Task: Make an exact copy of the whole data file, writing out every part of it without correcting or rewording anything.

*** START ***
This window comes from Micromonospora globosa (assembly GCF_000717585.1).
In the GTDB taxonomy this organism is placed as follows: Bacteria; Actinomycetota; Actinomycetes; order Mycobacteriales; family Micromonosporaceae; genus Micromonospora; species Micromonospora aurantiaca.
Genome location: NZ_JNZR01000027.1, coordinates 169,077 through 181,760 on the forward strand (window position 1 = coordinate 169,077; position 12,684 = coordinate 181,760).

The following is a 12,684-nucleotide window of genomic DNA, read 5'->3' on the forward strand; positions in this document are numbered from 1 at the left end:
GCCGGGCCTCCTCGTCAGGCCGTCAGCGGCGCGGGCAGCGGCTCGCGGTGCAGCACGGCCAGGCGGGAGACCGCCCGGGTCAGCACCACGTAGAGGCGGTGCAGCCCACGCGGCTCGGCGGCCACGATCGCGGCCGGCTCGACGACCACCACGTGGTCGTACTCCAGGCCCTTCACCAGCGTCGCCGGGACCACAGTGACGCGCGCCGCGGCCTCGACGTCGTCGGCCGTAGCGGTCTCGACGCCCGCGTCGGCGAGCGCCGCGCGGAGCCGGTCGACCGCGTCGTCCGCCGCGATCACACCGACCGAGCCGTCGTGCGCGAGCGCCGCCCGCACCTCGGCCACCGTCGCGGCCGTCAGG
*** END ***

This window comes from Micromonospora globosa (assembly GCF_000717585.1).
In the GTDB taxonomy this organism is placed as follows: Bacteria; Actinomycetota; Actinomycetes; order Mycobacteriales; family Micromonosporaceae; genus Micromonospora; species Micromonospora aurantiaca.
Genome location: NZ_JNZR01000027.1, coordinates 169,077 through 181,760 on the forward strand (window position 1 = coordinate 169,077; position 12,684 = coordinate 181,760).

The following is a 12,684-nucleotide window of genomic DNA, read 5'->3' on the forward strand; positions in this document are numbered from 1 at the left end:
GCCGGGCCTCCTCGTCAGGCCGTCAGCGGCGCGGGCAGCGGCTCGCGGTGCAGCACGGCCAGGCGGGAGACCGCCCGGGTCAGCACCACGTAGAGGCGGTGCAGCCCACGCGGCTCGGCGGCCACGATCGCGGCCGGCTCGACGACCACCACGTGGTCGTACTCCAGGCCCTTCACCAGCGTCGCCGGGACCACAGTGACGCGCGCCGCGGCCTCGACGTCGTCGGCCGTAGCGGTCTCGACGCCCGCGTCGGCGAGCGCCGCGCGGAGCCGGTCGACCGCGTCGTCCGCCGCGATCACACCGACCGAGCCGTCGTGCGCGAGCGCCGCCCGCACCTCGGCCACCGTCGCGGCCGTCAGG